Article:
One was that Walsh, a Rhode Island School of Design graduate, was only 24 years old. The second was that the announcement of the partnership was accompanied by a picture of her and Sagmeister stark naked.
When Sagmeister launched his studio 20 years ago, he sent out a card, depicting himself in the buff. Thus, when Walsh joined, he sent out an updated version showing them both sans-clothing.
There’s no doubt this shock tactic certainly helped gain publicity, garnering no shortage of Mail Online-style comments. But Walsh’s brilliant body of work shouldn’t be overshadowed by her, well, brilliant body.
Stunts like this make the topic of her talk at the Adobe MAX conference, playfulness in innovation, rather apt.
‘I’m a player’, she announces, opening the talk. ‘I know what some of you with dirty minds are thinking. But I’m not going to spend the next hour talking about my sex life.’
While it’s slightly irritating that much of her talk seems to play on the fact she’s an attractive young woman – she makes no bones about exploiting her sexuality for added emphasis (‘if you have a message you want to get out really fast I’d highly recommend getting naked’, she grins) – she goes on to deliver a lively, engaging presentation on how creativity is enhanced by play, experimentation and not being afraid to fail.
She says, ‘I love to play in my work. As a creative see my work as play not as a job. The more fun that went into creating my work the better it was received.
‘Play is a state of mind where we feel creative, focused or alive.’
Walsh’s design career, she tells us, started at the age of 12, when ‘instead of rollerblading or going to the movies I learnt HTML and CSS.’
She developed a website for her Tamagotchi virtual pet, and began creating online tutorials to help others do the same. Before long, she was averaging 15,000 unique users a day, and began reaping the rewards in the form of large Google ad cheques.
‘I was being paid to do whatever I considered play and what I enjoyed’, she says. ‘If you get paid to do what you love the money will follow.’
She went on to art school, studying at Rhode Island School of Design, in a move that terrified her parents.
‘They thought I was going to become a pot head or a starving artist’, she laughs. ‘And I did’.
After graduating Walsh worked at Pentagra and Print and iD magazines. Now as Sagmeister’s business partner at Sagmeister & Walsh, the playfulness that was catalysed by the freedom of her RISD education is being put to good use.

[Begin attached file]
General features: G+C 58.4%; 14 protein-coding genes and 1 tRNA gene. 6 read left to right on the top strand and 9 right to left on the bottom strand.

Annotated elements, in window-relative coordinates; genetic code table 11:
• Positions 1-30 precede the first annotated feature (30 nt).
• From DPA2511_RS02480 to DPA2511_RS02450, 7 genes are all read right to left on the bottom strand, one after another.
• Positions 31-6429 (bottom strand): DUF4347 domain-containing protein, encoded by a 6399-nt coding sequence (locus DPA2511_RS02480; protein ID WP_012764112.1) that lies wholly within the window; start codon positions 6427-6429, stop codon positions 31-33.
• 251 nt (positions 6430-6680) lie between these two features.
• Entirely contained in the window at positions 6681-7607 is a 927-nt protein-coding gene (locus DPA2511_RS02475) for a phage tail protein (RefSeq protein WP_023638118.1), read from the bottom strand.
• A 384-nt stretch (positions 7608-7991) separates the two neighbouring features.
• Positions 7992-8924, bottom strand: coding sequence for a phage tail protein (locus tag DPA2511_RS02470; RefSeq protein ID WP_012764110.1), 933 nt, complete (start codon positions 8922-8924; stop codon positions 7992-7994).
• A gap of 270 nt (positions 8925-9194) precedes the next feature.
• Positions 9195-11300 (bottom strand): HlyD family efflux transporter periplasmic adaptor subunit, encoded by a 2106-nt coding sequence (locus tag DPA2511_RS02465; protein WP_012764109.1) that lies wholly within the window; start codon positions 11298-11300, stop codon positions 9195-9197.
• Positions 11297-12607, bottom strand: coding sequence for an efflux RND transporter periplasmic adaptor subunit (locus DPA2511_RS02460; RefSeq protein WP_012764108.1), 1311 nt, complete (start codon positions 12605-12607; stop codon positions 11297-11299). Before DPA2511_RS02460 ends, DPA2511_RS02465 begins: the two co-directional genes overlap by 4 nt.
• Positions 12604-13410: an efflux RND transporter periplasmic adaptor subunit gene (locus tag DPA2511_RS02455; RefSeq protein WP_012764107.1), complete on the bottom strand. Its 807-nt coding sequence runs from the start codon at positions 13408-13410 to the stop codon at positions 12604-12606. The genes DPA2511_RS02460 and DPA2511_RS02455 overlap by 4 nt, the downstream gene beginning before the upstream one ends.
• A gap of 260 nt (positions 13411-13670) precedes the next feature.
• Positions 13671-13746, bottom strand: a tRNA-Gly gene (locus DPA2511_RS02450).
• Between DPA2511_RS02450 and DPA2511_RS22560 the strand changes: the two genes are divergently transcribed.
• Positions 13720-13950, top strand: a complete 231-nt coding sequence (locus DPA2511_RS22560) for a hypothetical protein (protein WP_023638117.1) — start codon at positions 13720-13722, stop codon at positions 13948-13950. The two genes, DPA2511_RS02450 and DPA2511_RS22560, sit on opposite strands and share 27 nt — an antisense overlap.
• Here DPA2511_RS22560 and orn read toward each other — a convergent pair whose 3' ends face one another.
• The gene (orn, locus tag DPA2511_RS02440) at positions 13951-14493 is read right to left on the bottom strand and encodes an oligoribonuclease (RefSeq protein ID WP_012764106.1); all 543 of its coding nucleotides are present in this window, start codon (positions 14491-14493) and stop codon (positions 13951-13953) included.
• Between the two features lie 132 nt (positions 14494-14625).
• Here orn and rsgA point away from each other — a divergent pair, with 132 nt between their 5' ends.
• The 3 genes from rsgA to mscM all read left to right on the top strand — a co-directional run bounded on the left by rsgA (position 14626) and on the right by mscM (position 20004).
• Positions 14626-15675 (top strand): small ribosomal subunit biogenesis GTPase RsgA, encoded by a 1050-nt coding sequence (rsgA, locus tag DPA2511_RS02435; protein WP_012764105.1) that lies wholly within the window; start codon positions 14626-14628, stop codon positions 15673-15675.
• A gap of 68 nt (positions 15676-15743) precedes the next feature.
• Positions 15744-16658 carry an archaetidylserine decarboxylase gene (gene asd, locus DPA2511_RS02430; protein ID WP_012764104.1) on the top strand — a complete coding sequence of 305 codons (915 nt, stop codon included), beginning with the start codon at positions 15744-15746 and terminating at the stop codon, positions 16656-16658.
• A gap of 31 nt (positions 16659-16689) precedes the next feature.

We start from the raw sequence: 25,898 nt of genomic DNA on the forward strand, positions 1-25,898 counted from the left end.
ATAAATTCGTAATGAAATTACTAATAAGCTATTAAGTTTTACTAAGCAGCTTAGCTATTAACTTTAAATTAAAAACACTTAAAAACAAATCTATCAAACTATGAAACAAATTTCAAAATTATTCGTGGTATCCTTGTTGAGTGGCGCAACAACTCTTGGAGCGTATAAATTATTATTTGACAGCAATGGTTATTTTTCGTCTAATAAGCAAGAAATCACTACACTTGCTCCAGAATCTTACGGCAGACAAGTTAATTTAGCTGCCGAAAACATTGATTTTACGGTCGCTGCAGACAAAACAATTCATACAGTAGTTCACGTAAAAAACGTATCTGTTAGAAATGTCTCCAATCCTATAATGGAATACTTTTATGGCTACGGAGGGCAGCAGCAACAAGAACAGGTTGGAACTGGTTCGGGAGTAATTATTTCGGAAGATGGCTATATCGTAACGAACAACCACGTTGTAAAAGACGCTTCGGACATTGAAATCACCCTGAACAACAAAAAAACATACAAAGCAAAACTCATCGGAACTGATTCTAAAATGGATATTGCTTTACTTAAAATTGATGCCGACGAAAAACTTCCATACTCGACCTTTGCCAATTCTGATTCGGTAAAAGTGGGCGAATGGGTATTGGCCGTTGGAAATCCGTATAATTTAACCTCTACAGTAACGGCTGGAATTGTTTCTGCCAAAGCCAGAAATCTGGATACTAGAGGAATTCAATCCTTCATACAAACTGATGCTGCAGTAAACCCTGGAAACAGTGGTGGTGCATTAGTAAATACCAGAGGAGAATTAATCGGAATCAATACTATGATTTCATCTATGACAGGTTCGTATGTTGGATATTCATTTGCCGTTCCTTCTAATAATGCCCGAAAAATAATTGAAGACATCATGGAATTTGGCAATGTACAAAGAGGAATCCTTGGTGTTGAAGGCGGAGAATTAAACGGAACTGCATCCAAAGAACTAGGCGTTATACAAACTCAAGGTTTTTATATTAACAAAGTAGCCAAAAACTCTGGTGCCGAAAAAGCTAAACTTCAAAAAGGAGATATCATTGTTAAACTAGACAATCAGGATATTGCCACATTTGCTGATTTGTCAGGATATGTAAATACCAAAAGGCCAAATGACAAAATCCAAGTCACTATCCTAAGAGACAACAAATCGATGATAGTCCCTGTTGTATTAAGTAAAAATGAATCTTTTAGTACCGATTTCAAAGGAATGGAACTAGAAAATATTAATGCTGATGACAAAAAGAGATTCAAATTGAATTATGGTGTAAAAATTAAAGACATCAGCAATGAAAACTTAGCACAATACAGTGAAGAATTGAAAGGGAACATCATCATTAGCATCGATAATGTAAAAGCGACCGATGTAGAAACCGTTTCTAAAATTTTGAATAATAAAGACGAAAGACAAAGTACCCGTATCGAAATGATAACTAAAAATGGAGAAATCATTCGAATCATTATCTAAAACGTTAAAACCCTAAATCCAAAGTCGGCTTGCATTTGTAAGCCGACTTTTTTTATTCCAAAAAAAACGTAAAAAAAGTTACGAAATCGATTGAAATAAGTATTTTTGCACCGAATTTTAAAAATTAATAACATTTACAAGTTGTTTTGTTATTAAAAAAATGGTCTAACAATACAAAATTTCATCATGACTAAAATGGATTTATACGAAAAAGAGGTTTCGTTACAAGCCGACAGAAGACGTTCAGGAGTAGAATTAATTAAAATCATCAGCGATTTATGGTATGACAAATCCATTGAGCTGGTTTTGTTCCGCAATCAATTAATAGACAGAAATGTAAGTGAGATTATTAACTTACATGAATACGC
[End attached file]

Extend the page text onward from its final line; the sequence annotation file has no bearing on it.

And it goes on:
For a 2010 Levi’s campaign, for instance, the consultancy was presented with an entirely open brief to promote the brand’s ‘we are all workers’ positioning. They created a huge billboard formed of cogs, which turned throughout the day to eventually spell out the strapline. Which all went well until a spanner – or more accurately, a bird – flew into the works. The piece is now on display in the Louvre Museum in Paris, where visitors can turn the cogs themselves.
Experimenting with typography forms a large part of much of the studio’s output. Walsh shows some beautiful work for PUBLIC bikes, which uses 4,209 bike chain links to form the logo.
‘I love ideas’, she explains. ‘Idea generation most playful part of the design process – but it’s usually 5 per cent idea generation and 95 per cent about persuading the client to go with it.’
While a mind as sharp and creative as Walsh’s can thrive with an entirely open brief, Walsh echoes the sentiments of many of the other MAX speakers that limitations and constraints can in fact help the best ideas to emerge.
She says, ‘You’d think having no constraints would be a dream, but it’s harder to come up with a solution with no rules. When I have limitations it makes my work better – I make own rules and constraints to guide me to a concept.’
Walsh ends on a well-worn quote that’s oft-heard for a reason. ‘Do what you love and you’ll never work a day in your life’, she says. And seeing the joy she clearly gets from her own work, it seems she’s the ultimate poster girl for such a maxim.